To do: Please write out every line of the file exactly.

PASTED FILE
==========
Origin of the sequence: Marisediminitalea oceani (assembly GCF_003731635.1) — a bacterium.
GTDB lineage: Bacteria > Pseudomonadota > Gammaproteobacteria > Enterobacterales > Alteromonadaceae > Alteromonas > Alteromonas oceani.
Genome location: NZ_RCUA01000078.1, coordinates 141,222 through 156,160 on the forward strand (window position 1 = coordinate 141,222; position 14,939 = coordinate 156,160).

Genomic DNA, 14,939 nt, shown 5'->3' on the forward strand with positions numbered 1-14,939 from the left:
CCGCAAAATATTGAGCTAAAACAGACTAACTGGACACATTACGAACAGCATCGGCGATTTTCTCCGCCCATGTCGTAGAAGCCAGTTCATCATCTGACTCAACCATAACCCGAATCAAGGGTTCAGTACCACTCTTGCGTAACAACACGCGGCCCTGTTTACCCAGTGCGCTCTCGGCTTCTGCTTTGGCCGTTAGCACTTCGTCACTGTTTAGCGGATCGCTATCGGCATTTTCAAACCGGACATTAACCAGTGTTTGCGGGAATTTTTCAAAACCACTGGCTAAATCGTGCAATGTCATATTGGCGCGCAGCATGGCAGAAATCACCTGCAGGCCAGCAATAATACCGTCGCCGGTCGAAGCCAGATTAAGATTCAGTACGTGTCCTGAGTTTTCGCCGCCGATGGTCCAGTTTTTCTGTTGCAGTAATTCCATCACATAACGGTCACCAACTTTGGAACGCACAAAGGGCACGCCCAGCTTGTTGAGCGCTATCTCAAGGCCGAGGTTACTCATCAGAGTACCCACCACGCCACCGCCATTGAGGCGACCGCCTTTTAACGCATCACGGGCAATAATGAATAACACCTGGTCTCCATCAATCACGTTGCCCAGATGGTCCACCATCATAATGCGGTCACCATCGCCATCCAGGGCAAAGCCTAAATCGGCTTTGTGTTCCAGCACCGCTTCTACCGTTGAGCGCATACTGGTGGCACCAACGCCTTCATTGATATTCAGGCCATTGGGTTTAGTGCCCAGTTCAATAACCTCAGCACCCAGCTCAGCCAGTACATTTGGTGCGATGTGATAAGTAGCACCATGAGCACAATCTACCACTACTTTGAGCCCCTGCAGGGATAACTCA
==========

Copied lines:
Origin of the sequence: Marisediminitalea oceani (assembly GCF_003731635.1) — a bacterium.
GTDB lineage: Bacteria > Pseudomonadota > Gammaproteobacteria > Enterobacterales > Alteromonadaceae > Alteromonas > Alteromonas oceani.
Genome location: NZ_RCUA01000078.1, coordinates 141,222 through 156,160 on the forward strand (window position 1 = coordinate 141,222; position 14,939 = coordinate 156,160).

Genomic DNA, 14,939 nt, shown 5'->3' on the forward strand with positions numbered 1-14,939 from the left:
CCGCAAAATATTGAGCTAAAACAGACTAACTGGACACATTACGAACAGCATCGGCGATTTTCTCCGCCCATGTCGTAGAAGCCAGTTCATCATCTGACTCAACCATAACCCGAATCAAGGGTTCAGTACCACTCTTGCGTAACAACACGCGGCCCTGTTTACCCAGTGCGCTCTCGGCTTCTGCTTTGGCCGTTAGCACTTCGTCACTGTTTAGCGGATCGCTATCGGCATTTTCAAACCGGACATTAACCAGTGTTTGCGGGAATTTTTCAAAACCACTGGCTAAATCGTGCAATGTCATATTGGCGCGCAGCATGGCAGAAATCACCTGCAGGCCAGCAATAATACCGTCGCCGGTCGAAGCCAGATTAAGATTCAGTACGTGTCCTGAGTTTTCGCCGCCGATGGTCCAGTTTTTCTGTTGCAGTAATTCCATCACATAACGGTCACCAACTTTGGAACGCACAAAGGGCACGCCCAGCTTGTTGAGCGCTATCTCAAGGCCGAGGTTACTCATCAGAGTACCCACCACGCCACCGCCATTGAGGCGACCGCCTTTTAACGCATCACGGGCAATAATGAATAACACCTGGTCTCCATCAATCACGTTGCCCAGATGGTCCACCATCATAATGCGGTCACCATCGCCATCCAGGGCAAAGCCTAAATCGGCTTTGTGTTCCAGCACCGCTTCTACCGTTGAGCGCATACTGGTGGCACCAACGCCTTCATTGATATTCAGGCCATTGGGTTTAGTGCCCAGTTCAATAACCTCAGCACCCAGCTCAGCCAGTACATTTGGTGCGATGTGATAAGTAGCACCATGAGCACAATCTACCACTACTTTGAGCCCCTGCAGGGATAACTCA